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Astroball The New Way to Win it All By Ben Reiter

Release date: 20th July, 2019
Publisher: Backpage

List Price: £12.98
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As the sports industry becomes more professional and the rewards on offer grow to almost unimaginable levels, so the use and analysis of data increases exponentially.

Whenever we think of sports analysis, Moneyball comes to mind, but the use and application of data has become widespread across a number of different areas. The sports industry uses data analysis to increase revenue, improve player performance, team quality and to prevent injury, among other things.

Not surprisingly, analysts capable of interpreting this data are in demand as sporting institutions develop entire departments devoted to statistical analysis; their modus operandi is to help establish a competitive advantage.

We should assume that Ben Reiter’s new book, Astroball: The New Way to Win It All will be required reading among sports analysts, for it describes how the Houston Astros went from worst team in baseball to World Series champions.

Astroball feels like the logical follow-up to Moneyball , the captivating tale of Billy Beane and his willingness to embrace statistical analysis. Jeff Luhnow and former NASA researcher Sig Mejdal, architects of the Astros' success, designed a system which both analysed and supplemented traditional scouting data.

While working at the St. Louis Cardinals, the pair developed a system which combined scouting data with statistics relating to a player's family history and personality.

In 2011, the pair arrived at the Astros with a brief to purge the franchise of its older, expensive playing staff and restock it with younger, exciting prospects. As they were perennial losers, the Astros secured the No.1 draft pick three years in a row and it was here they enjoyed some good fortune: their first pick was Carlos Correa, a man who became an instant superstar.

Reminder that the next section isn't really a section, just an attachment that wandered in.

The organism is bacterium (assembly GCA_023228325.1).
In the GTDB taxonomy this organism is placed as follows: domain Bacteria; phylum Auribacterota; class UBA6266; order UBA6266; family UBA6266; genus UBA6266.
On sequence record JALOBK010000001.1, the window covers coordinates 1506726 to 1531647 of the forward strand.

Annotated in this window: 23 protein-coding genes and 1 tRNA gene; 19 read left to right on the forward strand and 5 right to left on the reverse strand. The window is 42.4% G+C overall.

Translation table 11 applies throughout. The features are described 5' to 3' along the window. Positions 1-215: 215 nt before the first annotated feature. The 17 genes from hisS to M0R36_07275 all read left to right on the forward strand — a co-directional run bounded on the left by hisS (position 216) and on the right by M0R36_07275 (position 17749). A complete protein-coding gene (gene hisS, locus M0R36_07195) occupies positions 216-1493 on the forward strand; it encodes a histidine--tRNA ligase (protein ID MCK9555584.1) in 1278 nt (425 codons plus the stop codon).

Initially, Mejdal’s system failed to incorporate data that couldn't be quantified, such as team chemistry. This is where traditional methodology came to the fore: Luhnow realized he needed a veteran around which he could build a team and the Astros signed Carlos Beltran, an invaluable addition off the field capable of mentoring younger players.

Working for Sports Illustrated in 2014, Reiter wrote a cover story predicting the Astros would win the World Series (for the first time) in 2017, which they did.

This book version is an extension of that prediction and while it may have baseball at its heart, the methods he describes are already being used by Europe’s leading football – and several rugby - clubs. Astroball is not a book for geeks; it’s a great story of how the application of data helped build a winning team, which is why we can expect the methods described here to be on display closer to home.


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